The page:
June 2019
Volume 60, Issue 7
Open Access
Anatomy and Pathology/Oncology  |   June 2019
Effects of Monocular Atropinization on Refractive Error and Eye Growth in Infant New World Monkeys
Author Notes
  • Correspondence: Stuart J. Judge, Department of Physiology, Anatomy & Genetics, Sherrington Building, Parks Road, Oxford OX1 3PT, UK; stuart.judge@dpag.ox.ac.uk
  • Footnotes
    *  Deceased September 25, 2014.
  • Footnotes
     Deceased February 17, 2019.
Investigative Ophthalmology & Visual Science June 2019, Vol.60, 2623-2630. doi:10.1167/iovs.18-24490
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      Andrew R. Whatham, Daniel Lunn, Stuart J. Judge; Effects of Monocular Atropinization on Refractive Error and Eye Growth in Infant New World Monkeys. Invest. Ophthalmol. Vis. Sci. 2019;60(7):2623-2630. doi: 10.1167/iovs.18-24490.

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      © ARVO (1962-2015); The Authors (2016-present)

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Abstract

Purpose: To explore the effect of topical atropine on axial eye growth and emmetropization in infant marmosets.

Methods: Atropine was applied to one eye from the age of 7 to 56 days in two dose regimens, High (0.1–1% twice daily, increasing with age) or moderate (Mod) (0.1% once daily). Both eyes of the marmosets were refracted, and axial dimensions were measured ultrasonically, at 14, 28, 42, 49, 56, 70, 105, 168, and 279 days of age. The time course of each measured variable was analyzed using multilevel mixed-effects modeling realized in R.

Results: The logistic growth curves fitted to anterior segment depth (ASD) did not differ significantly between the dose regimens, but xmid, the age at which growth was half-maximal, and scal, the time constant of the exponential term in the logistic growth curve equation, differed significantly between the ASD of atropinized and untreated eyes (P = 0.03 and P < 0.0001, respectively), with the ASD of atropinized eyes shorter than that of untreated eyes. The splines fitted to lens thickness did not vary significantly with dose, but differed significantly (P < 0.0001) between the atropinized and untreated eyes, with the atropinized lenses thicker. Vitreous chamber depth (VCD) was not significantly different, but the variance of VCD was significantly greater (P < 0.001) in the atropinized compared with the untreated eyes. Refractive error (RE) became relatively myopic in atropinized eyes. The variance of RE in atropinized eyes was significantly greater (P < 0.0001) than in untreated eyes.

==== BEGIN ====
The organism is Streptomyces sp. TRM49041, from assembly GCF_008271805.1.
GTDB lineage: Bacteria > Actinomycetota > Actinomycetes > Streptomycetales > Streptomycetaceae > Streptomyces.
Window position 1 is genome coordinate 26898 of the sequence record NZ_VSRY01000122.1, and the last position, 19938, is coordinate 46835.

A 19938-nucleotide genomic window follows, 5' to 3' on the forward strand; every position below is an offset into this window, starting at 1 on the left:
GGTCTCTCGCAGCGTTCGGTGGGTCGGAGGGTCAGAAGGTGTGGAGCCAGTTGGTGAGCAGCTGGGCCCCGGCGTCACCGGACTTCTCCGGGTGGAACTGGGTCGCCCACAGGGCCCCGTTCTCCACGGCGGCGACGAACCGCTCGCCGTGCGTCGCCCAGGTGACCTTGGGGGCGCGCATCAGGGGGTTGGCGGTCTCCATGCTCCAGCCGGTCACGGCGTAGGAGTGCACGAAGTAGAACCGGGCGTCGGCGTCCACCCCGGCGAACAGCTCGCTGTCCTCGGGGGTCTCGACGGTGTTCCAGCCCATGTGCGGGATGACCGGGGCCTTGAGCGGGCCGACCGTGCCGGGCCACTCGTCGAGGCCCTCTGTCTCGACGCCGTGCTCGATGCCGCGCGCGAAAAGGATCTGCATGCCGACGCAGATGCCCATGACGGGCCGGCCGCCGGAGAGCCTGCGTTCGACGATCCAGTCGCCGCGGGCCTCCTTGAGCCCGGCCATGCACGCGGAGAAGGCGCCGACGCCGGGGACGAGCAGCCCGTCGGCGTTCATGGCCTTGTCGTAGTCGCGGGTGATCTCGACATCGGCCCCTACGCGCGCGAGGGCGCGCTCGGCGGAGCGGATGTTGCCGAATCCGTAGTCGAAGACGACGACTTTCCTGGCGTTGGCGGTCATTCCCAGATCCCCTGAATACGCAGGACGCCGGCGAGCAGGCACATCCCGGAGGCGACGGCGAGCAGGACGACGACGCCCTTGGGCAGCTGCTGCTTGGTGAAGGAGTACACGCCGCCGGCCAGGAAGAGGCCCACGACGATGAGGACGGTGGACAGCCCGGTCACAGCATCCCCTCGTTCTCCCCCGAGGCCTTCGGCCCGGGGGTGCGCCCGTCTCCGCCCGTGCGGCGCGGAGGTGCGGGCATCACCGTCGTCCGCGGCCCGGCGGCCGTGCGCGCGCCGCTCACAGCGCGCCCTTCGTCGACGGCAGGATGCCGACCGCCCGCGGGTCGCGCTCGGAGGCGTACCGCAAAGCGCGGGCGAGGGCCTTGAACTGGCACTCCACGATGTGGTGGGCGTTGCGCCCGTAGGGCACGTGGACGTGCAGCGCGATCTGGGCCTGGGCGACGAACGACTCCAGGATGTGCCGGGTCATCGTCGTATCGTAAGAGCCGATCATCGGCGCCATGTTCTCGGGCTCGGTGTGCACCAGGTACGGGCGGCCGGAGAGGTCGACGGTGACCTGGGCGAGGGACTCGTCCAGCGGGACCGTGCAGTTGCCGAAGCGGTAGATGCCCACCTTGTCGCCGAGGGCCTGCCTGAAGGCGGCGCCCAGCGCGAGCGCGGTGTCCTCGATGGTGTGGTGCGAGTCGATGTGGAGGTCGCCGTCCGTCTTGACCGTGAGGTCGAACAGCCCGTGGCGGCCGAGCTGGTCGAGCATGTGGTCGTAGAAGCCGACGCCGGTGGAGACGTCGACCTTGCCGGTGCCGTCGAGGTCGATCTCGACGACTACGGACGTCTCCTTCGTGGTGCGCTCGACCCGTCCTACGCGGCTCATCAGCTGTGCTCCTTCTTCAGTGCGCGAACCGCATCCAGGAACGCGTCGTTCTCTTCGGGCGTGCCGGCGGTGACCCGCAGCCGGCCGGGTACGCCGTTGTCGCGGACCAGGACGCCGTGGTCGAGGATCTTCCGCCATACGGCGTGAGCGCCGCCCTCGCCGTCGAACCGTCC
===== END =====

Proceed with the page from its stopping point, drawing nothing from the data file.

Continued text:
Conclusions: Atropine caused the infant marmoset lens to move forward and thicken, a relative myopia, and increases in the between-animals variance in VCD, which could be considered a failure of emmetropization.

There has been longstanding interest in whether daily topical atropine is effective in reducing myopia progression in eyes of children either already myopic or at risk of becoming so.1 Systematic reviews of clinical trials24 have concluded that atropine, combined with optical correction, reduces progression of myopia by approximately 0.5 diopter (D)/year. Recent studies57 claim (and others contest8) that very low-dose atropine (0.01%), which does not affect accommodation, is as effective as moderate or higher doses, and its effect is maintained for some time after cessation of treatment, unlike with higher doses where a rebound myopia occurs. Interim results of the latest study9 show a graded effect of atropine doses of 0.05%, 0.25%, and 0.01% on myopic progression and axial length increase, with 0.05% being the most effective, but 0.01% not having a statistically significant effect on axial length at 1 year. The mechanism by which atropine, a nonspecific muscarinic anticholinergic, is effective is unidentified.